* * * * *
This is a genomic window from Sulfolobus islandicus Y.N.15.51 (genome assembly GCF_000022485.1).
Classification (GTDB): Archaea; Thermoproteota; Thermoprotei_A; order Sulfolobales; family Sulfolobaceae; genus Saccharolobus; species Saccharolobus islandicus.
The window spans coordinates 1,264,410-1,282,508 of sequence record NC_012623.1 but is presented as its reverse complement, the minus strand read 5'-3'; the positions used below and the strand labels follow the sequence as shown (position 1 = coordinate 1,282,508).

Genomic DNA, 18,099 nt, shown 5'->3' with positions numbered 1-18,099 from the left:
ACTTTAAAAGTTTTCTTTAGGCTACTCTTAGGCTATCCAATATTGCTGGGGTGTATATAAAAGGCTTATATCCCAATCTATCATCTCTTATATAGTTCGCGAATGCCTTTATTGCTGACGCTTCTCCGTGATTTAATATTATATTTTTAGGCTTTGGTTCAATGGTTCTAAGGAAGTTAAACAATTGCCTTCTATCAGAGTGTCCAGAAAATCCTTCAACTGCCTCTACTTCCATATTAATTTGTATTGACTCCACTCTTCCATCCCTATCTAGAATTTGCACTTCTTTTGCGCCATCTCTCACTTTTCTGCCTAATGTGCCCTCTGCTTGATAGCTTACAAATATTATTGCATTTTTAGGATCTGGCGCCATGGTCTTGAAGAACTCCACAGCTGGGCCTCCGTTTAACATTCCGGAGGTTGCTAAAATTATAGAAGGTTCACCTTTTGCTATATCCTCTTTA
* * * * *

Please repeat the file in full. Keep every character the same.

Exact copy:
This is a genomic window from Sulfolobus islandicus Y.N.15.51 (genome assembly GCF_000022485.1).
Classification (GTDB): Archaea; Thermoproteota; Thermoprotei_A; order Sulfolobales; family Sulfolobaceae; genus Saccharolobus; species Saccharolobus islandicus.
The window spans coordinates 1,264,410-1,282,508 of sequence record NC_012623.1 but is presented as its reverse complement, the minus strand read 5'-3'; the positions used below and the strand labels follow the sequence as shown (position 1 = coordinate 1,282,508).

Genomic DNA, 18,099 nt, shown 5'->3' with positions numbered 1-18,099 from the left:
ACTTTAAAAGTTTTCTTTAGGCTACTCTTAGGCTATCCAATATTGCTGGGGTGTATATAAAAGGCTTATATCCCAATCTATCATCTCTTATATAGTTCGCGAATGCCTTTATTGCTGACGCTTCTCCGTGATTTAATATTATATTTTTAGGCTTTGGTTCAATGGTTCTAAGGAAGTTAAACAATTGCCTTCTATCAGAGTGTCCAGAAAATCCTTCAACTGCCTCTACTTCCATATTAATTTGTATTGACTCCACTCTTCCATCCCTATCTAGAATTTGCACTTCTTTTGCGCCATCTCTCACTTTTCTGCCTAATGTGCCCTCTGCTTGATAGCTTACAAATATTATTGCATTTTTAGGATCTGGCGCCATGGTCTTGAAGAACTCCACAGCTGGGCCTCCGTTTAACATTCCGGAGGTTGCTAAAATTATAGAAGGTTCACCTTTTGCTATATCCTCTTTA